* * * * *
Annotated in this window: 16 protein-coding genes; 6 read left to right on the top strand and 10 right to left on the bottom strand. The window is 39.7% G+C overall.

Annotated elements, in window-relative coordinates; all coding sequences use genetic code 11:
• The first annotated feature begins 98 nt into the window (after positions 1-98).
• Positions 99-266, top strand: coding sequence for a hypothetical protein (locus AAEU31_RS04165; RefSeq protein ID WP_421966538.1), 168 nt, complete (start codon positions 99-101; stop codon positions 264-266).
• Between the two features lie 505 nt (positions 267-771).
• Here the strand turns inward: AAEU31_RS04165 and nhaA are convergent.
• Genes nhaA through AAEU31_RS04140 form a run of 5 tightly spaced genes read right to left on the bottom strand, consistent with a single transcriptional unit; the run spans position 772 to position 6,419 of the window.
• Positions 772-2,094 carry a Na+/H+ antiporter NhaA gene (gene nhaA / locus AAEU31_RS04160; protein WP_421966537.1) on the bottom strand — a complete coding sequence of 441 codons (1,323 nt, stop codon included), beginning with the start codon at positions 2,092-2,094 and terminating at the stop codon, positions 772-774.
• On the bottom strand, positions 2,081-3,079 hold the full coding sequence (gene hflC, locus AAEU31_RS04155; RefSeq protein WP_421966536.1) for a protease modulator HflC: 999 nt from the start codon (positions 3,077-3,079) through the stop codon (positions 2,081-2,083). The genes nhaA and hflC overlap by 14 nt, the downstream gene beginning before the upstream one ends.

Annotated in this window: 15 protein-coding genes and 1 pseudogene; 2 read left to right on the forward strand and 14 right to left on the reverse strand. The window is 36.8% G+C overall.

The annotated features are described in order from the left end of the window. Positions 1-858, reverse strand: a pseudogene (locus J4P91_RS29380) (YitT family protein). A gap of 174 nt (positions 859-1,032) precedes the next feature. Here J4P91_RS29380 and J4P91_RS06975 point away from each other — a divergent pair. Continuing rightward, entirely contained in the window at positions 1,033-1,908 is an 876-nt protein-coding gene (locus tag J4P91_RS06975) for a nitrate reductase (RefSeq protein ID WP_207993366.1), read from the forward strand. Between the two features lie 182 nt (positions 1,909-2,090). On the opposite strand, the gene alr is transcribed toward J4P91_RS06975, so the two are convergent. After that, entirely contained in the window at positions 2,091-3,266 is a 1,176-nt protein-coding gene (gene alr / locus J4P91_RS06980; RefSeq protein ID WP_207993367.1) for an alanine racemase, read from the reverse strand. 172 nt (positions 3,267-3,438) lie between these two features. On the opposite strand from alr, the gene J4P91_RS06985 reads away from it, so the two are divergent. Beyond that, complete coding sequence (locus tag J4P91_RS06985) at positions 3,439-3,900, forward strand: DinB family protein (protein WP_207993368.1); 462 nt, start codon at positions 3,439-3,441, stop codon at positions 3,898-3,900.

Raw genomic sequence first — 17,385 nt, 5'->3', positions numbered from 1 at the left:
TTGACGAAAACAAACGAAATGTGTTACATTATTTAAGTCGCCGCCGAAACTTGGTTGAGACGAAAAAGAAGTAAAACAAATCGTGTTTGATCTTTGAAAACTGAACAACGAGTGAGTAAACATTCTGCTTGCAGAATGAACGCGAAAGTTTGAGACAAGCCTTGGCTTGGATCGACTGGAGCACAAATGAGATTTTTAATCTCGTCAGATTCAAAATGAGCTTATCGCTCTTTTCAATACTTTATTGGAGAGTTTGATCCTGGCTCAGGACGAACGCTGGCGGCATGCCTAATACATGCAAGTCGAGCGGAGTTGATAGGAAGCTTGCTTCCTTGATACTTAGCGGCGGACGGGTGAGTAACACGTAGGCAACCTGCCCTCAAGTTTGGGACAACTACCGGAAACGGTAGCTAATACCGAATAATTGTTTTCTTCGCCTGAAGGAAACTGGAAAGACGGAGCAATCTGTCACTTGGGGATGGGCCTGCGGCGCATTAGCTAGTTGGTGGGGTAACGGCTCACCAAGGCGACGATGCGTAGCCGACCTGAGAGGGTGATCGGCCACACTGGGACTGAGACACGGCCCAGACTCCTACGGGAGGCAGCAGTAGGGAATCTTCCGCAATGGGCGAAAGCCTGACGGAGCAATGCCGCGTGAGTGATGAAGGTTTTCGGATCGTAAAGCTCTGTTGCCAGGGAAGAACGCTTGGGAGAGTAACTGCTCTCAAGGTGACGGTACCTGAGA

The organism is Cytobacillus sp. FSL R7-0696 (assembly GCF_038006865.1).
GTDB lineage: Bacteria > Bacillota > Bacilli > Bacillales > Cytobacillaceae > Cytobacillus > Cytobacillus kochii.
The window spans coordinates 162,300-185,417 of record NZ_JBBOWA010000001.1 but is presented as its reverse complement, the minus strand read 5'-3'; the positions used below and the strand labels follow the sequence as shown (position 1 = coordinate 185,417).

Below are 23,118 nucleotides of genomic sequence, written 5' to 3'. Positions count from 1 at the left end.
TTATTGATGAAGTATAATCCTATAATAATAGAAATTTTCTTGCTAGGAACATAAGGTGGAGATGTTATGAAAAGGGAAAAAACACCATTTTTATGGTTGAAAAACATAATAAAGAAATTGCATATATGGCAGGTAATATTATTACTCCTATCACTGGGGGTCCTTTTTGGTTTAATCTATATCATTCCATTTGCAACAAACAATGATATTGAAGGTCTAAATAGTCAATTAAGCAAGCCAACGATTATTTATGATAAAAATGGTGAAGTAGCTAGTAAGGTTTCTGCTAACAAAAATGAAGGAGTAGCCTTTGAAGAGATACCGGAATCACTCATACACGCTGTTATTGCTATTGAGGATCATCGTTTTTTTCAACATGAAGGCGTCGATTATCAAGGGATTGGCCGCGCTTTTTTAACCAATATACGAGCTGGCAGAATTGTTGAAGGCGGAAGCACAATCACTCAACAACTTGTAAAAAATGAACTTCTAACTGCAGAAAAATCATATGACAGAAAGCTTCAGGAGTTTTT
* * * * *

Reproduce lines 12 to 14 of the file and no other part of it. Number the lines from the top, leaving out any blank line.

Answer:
Raw genomic sequence first — 17,385 nt, 5'->3', positions numbered from 1 at the left:
TTGACGAAAACAAACGAAATGTGTTACATTATTTAAGTCGCCGCCGAAACTTGGTTGAGACGAAAAAGAAGTAAAACAAATCGTGTTTGATCTTTGAAAACTGAACAACGAGTGAGTAAACATTCTGCTTGCAGAATGAACGCGAAAGTTTGAGACAAGCCTTGGCTTGGATCGACTGGAGCACAAATGAGATTTTTAATCTCGTCAGATTCAAAATGAGCTTATCGCTCTTTTCAATACTTTATTGGAGAGTTTGATCCTGGCTCAGGACGAACGCTGGCGGCATGCCTAATACATGCAAGTCGAGCGGAGTTGATAGGAAGCTTGCTTCCTTGATACTTAGCGGCGGACGGGTGAGTAACACGTAGGCAACCTGCCCTCAAGTTTGGGACAACTACCGGAAACGGTAGCTAATACCGAATAATTGTTTTCTTCGCCTGAAGGAAACTGGAAAGACGGAGCAATCTGTCACTTGGGGATGGGCCTGCGGCGCATTAGCTAGTTGGTGGGGTAACGGCTCACCAAGGCGACGATGCGTAGCCGACCTGAGAGGGTGATCGGCCACACTGGGACTGAGACACGGCCCAGACTCCTACGGGAGGCAGCAGTAGGGAATCTTCCGCAATGGGCGAAAGCCTGACGGAGCAATGCCGCGTGAGTGATGAAGGTTTTCGGATCGTAAAGCTCTGTTGCCAGGGAAGAACGCTTGGGAGAGTAACTGCTCTCAAGGTGACGGTACCTGAGA

The organism is Cytobacillus sp. FSL R7-0696 (assembly GCF_038006865.1).